Colorado Avalanche goalkeeper Patrick Roy. (CPimages \'02/AP/David Zalubowski)
Luckily for the 41-year-old Quebec City native, the Hockey Hall of Fame doesn't label its greats with one franchise like baseball does when its decides which cap a player must wear on his plaque.
"It would have been a very tough decision for myself," Roy said Thursday. "Fortunately for me, I don't have to make that decision."
It really wouldn't be fair, either. Whether it was capturing two Stanley Cups during 10 1/2 NHL seasons in one of hockey's great meccas or winning another two championships while establishing a new market during 7 1/2 seasons in Denver, Roy insists both share equal parts of his heart.
"I played for two solid organizations and won with both of them," he told reporters during an NHL conference call. "They were both willing to do whatever it takes to win the Stanley Cup.
"I was very fortunate to play for both of them. They were both extremely special to me."
The NHL's all-time winningest goalie officially gets inducted into the Hockey Hall of Fame in Toronto on Monday along with Dick Duff, Harley Hotchkiss and the late Herb Brooks.
While Duff had to wait more than 30 years, Roy goes in during his first year of eligibility following his retirement four years ago.
He was a no-brainer after amassing 551 regular-season wins and 151 playoff victories - both NHL records, not too mention the hat trick of Conn Smythe Trophies (1986, '93, '96) as playoff MVP and Vezina Trophies as the NHL's top goalie (1989, '90, '92).
"It's hard to believe when you start your first year in the NHL that you're going to be part of the Hall of Fame," said Roy. "It's not something that you feel is possible. When I started my career all I wanted to do was survive at the NHL level and have the best career possible and not be sent to the minors.
"To be honest, I consider myself really lucky to be supported by the organizations that I played for."
That doesn't sound like the cocky and confident Patrick Roy most hockey fans came to love or hate but certainly respect during his illustrious 18-year NHL career.
The image most often associated with Roy was the Habs goalie winking at Tomas Sandstrom of the Los Angeles Kings during an overtime game in the 1993 Stanley Cup final. Roy backstopped Montreal to 10 straight overtime wins that spring and honestly felt like he would not allow a goal in extra time.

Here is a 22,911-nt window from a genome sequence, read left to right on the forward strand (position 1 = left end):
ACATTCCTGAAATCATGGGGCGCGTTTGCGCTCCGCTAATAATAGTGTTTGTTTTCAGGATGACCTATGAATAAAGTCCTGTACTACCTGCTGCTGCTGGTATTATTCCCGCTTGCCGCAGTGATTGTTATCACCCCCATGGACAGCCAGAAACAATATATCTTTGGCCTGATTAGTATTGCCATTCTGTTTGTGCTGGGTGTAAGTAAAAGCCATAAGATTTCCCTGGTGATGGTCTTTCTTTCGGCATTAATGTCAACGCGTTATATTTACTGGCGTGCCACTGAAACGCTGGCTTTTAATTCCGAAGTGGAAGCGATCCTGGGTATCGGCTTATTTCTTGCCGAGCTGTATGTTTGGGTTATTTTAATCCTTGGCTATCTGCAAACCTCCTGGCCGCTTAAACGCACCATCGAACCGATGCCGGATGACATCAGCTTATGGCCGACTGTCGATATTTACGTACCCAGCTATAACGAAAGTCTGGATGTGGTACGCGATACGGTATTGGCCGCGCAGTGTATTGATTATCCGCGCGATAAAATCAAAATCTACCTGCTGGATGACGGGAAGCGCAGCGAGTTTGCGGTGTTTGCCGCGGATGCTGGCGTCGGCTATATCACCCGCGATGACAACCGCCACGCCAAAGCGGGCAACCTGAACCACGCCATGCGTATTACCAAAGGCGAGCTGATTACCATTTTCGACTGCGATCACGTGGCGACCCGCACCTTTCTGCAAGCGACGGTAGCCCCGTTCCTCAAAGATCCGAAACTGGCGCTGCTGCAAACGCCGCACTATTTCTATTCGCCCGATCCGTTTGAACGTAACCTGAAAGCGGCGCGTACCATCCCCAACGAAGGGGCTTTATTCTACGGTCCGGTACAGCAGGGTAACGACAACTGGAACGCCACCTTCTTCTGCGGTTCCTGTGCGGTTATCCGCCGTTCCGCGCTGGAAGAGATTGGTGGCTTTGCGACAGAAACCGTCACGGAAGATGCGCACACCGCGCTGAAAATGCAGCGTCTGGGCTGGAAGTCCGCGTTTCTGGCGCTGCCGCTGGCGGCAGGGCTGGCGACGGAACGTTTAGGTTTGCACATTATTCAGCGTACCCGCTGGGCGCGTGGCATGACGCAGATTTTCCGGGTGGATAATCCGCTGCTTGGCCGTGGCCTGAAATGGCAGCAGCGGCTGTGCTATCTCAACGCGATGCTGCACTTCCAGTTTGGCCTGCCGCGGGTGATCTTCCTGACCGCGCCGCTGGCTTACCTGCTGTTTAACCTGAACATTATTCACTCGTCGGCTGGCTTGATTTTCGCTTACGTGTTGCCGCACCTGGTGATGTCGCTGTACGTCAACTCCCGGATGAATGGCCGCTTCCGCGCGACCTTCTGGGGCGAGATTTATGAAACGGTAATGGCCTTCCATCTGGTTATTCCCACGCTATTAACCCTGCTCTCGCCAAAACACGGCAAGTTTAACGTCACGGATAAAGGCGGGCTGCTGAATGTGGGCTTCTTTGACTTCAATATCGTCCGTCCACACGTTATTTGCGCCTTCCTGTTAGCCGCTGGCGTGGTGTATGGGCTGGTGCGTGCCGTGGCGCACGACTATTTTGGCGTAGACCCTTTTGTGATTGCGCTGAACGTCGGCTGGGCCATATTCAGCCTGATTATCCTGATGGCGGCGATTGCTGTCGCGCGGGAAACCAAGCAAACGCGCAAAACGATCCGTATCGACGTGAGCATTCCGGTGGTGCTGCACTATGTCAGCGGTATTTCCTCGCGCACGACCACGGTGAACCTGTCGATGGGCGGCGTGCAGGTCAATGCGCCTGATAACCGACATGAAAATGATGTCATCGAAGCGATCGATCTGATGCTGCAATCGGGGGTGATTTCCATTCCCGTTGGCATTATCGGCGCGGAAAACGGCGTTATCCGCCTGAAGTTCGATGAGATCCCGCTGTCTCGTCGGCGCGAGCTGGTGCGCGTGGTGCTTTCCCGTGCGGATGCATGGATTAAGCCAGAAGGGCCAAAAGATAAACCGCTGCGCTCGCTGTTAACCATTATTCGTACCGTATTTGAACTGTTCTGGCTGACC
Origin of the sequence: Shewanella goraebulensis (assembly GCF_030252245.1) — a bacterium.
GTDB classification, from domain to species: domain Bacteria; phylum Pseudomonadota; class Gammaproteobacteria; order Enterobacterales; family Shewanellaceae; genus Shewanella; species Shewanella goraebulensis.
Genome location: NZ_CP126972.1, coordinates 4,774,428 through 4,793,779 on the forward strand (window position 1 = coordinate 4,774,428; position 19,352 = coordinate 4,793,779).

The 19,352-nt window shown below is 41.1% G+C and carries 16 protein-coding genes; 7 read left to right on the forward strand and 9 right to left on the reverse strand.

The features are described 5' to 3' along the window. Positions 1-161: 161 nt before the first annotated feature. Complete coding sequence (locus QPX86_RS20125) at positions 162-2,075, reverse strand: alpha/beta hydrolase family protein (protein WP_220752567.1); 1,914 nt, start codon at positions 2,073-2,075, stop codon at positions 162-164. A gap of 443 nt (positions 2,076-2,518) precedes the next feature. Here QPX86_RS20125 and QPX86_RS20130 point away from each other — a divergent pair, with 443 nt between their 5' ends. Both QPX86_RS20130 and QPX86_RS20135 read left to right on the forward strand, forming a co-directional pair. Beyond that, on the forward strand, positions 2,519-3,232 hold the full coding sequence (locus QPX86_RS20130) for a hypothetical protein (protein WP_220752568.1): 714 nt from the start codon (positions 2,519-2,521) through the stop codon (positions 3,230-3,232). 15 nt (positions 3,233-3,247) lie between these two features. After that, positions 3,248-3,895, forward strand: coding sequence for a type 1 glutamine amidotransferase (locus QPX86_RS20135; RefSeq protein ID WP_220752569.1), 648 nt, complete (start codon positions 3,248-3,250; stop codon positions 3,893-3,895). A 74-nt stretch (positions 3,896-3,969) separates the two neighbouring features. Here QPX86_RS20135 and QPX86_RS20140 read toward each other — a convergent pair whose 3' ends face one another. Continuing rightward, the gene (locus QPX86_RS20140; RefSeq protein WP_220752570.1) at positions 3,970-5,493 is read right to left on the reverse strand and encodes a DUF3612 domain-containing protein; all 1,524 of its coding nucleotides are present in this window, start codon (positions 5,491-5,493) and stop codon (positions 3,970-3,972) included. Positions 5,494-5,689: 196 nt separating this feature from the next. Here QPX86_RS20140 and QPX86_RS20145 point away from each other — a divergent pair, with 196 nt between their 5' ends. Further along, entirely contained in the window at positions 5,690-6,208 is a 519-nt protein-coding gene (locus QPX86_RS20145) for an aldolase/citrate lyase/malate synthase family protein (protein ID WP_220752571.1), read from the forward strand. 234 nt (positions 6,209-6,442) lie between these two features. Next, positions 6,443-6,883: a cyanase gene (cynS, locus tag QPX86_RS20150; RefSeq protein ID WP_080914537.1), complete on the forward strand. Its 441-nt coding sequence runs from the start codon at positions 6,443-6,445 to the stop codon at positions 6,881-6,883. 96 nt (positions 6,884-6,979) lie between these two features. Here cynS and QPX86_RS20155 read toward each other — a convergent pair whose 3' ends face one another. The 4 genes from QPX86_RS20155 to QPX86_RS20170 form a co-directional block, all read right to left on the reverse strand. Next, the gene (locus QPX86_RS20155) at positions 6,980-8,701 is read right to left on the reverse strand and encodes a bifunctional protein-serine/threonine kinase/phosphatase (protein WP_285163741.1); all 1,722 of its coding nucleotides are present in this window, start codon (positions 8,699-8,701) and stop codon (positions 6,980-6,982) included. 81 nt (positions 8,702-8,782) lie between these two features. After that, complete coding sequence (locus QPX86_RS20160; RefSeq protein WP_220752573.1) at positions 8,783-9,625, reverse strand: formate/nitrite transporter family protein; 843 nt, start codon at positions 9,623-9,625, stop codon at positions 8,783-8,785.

The Wink is a moment forever etched in hockey history.
"It was amazing that year," Roy recalled. "I think we were more nervous in the third period than we'd be in overtime. When the overtime would come we got into such a zone and we had so much confidence we'd win.
"I think that was inspired by it. The wink was just showing the opponent that we were in control and we were there to win the game and nothing would get into our way."
Athletes talk about "the zone" and Roy redefined it that year in the playoffs.
"I had that feeling a few times over my career but these are feelings you wish you could have every time you played a game," said Roy. "I remember my first Stanley Cup (in 1986) and the overtime in Game 3 against the Rangers (conference final). . . .
"I just think in overtime it was so much easier to be focused because as a goaltender you know it's over if you allow one more goal," he added. "I really enjoyed these moments. I was in such a zone. And when I say zone, I had such high confidence that nothing could go by."
He won in Montreal and he won in Colorado and now he's winning in his new career as a coach and part-owner of the Quebec Major Junior Hockey League's Quebec Remparts, capturing the Memorial Cup last spring in his first year behind the bench.
"I always thought that winning wasn't everything but it was the only thing," Roy answered when asked what fuelled his burning desire to come out on top.
And he may be ready for yet another challenge. Asked about possibly coaching Canada's national junior team one day, he didn't hesitate.
"This is very possible. If they eventually offer it, I would certainly look at it," Roy said.
Craig Hartsburg of the OHL's Soo Greyhounds will coach this year's junior team in Sweden, which means Roy will have to wait until the January 2008 tournament in the Czech Republic at the earliest. The January 2009 event will be in Ottawa.
"It would certainly be a nice honour to represent my country, it would be a nice challenge to try it," said Roy.
While the world junior championship interests him, the NHL doesn't.
"Junior is my thing now," said Roy. "A lot of people have asked me if I was thinking about going to the NHL level, it's not something that I've thinking about at the moment. At this moment I don't feel like I'm ready for the NHL. There's a lot of coaches that are a lot better than myself. I think there's guys that are more ready than I am.
"I'm still at the stage where I'm adjusting during games and sometimes it takes me too much time to adjust, I'm a little slow sometimes. These are things that I'd like to get better at. So I think junior is the perfect place to be."
Roy hasn't lost his zest for winning, but as a coach he's lost some of his superstitions that were musts when he played goal.
His staple was turning towards the net before a game and imagining it shrinking.
"That's a feeling that I really loved, I felt that net was getting smaller when I did that," said Roy. "It brought me a lot of confidence. But at the end (of his career) it was a bit crazy, I had so many things. I wouldn't touch the line, I was putting the names of my children under the knob and the tape on my stick . . .
"At the end I had too much," he continued while laughing. "Now as a coach I try to get rid of all of them. I've really tried not to have any."
Who needs luck on your side when you're Patrick Roy.